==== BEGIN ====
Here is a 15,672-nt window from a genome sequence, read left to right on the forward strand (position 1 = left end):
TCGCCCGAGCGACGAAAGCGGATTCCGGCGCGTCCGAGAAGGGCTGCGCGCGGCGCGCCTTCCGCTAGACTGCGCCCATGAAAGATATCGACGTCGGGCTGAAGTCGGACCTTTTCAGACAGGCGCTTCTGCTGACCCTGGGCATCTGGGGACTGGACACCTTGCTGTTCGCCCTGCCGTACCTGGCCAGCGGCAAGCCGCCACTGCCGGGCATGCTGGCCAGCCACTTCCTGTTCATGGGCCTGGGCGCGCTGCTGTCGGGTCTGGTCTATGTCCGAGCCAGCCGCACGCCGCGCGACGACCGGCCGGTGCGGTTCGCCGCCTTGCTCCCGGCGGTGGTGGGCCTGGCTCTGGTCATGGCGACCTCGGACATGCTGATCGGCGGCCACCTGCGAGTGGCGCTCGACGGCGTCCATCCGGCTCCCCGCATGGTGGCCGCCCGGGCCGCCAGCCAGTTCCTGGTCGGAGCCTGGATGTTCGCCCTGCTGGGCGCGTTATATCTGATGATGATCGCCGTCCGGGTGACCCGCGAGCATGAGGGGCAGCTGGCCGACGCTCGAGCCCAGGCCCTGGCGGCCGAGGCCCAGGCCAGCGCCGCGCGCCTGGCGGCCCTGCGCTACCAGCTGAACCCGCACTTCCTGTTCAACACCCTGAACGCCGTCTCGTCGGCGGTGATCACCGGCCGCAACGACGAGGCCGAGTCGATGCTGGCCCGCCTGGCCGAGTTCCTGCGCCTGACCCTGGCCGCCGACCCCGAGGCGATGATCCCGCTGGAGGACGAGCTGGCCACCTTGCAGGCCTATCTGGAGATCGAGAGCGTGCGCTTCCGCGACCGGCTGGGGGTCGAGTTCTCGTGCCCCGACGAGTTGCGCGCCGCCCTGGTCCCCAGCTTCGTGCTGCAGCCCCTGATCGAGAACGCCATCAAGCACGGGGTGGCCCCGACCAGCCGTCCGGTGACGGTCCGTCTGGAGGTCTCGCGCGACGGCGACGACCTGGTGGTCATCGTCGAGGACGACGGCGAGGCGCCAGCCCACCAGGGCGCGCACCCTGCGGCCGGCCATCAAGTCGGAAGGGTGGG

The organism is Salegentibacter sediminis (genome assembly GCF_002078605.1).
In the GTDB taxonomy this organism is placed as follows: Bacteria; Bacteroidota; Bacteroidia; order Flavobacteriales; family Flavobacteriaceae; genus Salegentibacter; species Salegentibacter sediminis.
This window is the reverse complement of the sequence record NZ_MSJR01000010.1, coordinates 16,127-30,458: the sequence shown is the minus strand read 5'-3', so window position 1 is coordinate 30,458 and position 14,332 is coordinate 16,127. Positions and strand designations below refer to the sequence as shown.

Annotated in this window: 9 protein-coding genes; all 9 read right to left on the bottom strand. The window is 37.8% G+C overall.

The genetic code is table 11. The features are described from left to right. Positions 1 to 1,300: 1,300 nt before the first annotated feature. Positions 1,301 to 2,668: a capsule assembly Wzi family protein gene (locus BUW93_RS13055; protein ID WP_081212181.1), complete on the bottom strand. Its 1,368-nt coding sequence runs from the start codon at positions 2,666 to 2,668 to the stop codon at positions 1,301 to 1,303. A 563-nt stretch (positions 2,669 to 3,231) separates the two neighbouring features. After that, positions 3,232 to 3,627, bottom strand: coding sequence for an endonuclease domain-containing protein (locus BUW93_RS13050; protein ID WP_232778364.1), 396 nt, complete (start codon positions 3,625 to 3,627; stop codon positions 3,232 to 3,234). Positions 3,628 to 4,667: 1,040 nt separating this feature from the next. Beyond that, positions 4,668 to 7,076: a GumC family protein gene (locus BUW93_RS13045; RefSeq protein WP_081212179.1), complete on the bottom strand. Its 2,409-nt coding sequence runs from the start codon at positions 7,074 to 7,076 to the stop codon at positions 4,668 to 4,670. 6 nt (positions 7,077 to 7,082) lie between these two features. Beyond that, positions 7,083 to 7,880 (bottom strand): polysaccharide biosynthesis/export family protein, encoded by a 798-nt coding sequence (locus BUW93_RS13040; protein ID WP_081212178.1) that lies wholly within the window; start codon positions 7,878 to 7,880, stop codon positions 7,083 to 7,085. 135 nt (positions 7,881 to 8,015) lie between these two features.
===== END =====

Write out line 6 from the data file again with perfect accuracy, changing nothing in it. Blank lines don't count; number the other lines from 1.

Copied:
Annotated in this window: 9 protein-coding genes; all 9 read right to left on the bottom strand. The window is 37.8% G+C overall.